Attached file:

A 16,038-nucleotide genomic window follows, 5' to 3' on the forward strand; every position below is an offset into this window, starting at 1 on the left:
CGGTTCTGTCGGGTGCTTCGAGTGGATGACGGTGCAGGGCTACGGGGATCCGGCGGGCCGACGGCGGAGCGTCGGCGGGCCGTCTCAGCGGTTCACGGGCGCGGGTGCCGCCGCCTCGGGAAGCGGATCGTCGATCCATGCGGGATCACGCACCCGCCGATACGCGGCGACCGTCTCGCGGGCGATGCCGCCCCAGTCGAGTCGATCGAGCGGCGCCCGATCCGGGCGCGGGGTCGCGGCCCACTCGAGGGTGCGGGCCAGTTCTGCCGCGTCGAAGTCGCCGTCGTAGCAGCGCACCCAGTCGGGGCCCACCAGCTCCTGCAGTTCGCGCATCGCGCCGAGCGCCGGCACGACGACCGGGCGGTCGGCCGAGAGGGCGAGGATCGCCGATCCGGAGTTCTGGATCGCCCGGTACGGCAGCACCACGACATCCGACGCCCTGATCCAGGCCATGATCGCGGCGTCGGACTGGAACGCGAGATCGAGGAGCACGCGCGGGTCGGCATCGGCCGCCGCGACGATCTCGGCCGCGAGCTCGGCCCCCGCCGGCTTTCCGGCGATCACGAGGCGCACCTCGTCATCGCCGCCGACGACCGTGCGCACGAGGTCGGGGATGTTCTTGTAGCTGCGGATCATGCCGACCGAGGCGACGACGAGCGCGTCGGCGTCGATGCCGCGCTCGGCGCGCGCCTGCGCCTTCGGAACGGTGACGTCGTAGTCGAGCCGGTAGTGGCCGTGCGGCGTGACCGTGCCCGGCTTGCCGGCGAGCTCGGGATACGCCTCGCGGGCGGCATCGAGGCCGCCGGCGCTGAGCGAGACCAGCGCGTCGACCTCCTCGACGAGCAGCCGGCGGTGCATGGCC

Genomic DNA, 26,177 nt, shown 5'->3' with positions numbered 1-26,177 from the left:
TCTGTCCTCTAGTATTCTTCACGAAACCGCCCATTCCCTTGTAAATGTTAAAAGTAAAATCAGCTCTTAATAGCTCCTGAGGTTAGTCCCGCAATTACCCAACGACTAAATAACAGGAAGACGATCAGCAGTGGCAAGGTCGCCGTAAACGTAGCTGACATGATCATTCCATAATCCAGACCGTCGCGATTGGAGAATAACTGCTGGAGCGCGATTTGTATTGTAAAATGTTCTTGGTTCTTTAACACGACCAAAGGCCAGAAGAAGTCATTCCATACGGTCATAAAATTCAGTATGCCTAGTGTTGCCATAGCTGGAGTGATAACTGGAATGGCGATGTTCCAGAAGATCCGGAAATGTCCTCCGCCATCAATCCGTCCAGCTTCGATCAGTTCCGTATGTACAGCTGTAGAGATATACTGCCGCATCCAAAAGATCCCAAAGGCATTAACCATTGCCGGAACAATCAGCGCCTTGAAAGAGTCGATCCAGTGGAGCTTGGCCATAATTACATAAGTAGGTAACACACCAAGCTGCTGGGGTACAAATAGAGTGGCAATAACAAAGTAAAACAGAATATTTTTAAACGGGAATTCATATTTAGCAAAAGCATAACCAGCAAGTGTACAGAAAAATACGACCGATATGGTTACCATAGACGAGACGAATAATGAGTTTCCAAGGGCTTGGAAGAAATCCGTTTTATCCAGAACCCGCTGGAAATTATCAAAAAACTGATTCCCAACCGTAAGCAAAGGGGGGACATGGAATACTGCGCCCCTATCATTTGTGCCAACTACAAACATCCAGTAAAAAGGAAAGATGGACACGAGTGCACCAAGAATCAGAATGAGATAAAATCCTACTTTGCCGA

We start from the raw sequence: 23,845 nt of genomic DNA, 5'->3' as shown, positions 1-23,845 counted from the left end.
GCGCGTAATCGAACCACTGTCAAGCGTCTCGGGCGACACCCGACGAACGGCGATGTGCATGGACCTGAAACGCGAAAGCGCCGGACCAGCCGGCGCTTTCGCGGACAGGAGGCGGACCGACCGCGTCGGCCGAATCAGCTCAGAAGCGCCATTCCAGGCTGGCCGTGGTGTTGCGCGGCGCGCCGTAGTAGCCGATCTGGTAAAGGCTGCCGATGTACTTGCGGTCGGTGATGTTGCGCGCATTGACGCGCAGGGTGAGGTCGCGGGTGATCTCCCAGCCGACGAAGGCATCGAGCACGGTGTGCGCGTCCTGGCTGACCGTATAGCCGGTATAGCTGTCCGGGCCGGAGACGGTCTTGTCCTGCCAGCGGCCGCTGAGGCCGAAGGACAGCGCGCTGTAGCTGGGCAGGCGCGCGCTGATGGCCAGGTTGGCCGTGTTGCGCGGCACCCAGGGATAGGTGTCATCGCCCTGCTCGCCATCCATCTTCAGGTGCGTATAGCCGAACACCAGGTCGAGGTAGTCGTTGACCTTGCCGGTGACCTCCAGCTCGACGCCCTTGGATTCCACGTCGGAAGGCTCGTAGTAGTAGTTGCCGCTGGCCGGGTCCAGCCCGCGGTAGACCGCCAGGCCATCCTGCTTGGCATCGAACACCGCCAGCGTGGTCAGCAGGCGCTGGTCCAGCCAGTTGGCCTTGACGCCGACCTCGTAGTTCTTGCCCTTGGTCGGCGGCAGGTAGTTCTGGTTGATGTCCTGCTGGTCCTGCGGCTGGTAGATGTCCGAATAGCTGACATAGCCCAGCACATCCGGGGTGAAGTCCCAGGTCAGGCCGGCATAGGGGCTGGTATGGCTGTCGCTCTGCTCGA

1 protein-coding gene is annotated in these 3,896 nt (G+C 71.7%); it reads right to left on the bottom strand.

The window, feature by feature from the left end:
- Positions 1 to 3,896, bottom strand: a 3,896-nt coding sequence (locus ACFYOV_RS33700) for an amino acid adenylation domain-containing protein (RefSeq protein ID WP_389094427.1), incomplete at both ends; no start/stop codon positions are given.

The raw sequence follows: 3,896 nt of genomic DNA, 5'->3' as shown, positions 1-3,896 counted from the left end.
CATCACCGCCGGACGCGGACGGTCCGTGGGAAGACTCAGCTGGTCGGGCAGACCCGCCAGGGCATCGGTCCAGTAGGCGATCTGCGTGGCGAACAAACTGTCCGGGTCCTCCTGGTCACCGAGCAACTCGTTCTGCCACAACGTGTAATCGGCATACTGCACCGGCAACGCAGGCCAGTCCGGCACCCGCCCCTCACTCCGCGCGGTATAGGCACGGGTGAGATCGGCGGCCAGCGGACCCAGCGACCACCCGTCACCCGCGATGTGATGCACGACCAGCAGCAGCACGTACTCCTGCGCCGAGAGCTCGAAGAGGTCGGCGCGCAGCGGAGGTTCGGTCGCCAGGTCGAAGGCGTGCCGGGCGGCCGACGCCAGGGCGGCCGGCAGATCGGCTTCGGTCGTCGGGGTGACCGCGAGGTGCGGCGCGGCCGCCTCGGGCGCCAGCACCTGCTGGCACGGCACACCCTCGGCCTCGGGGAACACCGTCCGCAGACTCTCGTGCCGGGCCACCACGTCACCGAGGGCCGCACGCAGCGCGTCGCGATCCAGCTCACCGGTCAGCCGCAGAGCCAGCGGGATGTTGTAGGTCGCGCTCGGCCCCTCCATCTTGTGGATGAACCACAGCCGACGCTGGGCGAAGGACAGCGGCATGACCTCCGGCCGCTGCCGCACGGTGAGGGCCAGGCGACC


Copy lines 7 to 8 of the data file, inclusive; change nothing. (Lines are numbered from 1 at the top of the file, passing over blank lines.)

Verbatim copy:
1 protein-coding gene is annotated in these 3,896 nt (G+C 71.7%); it reads right to left on the bottom strand.

The window, feature by feature from the left end: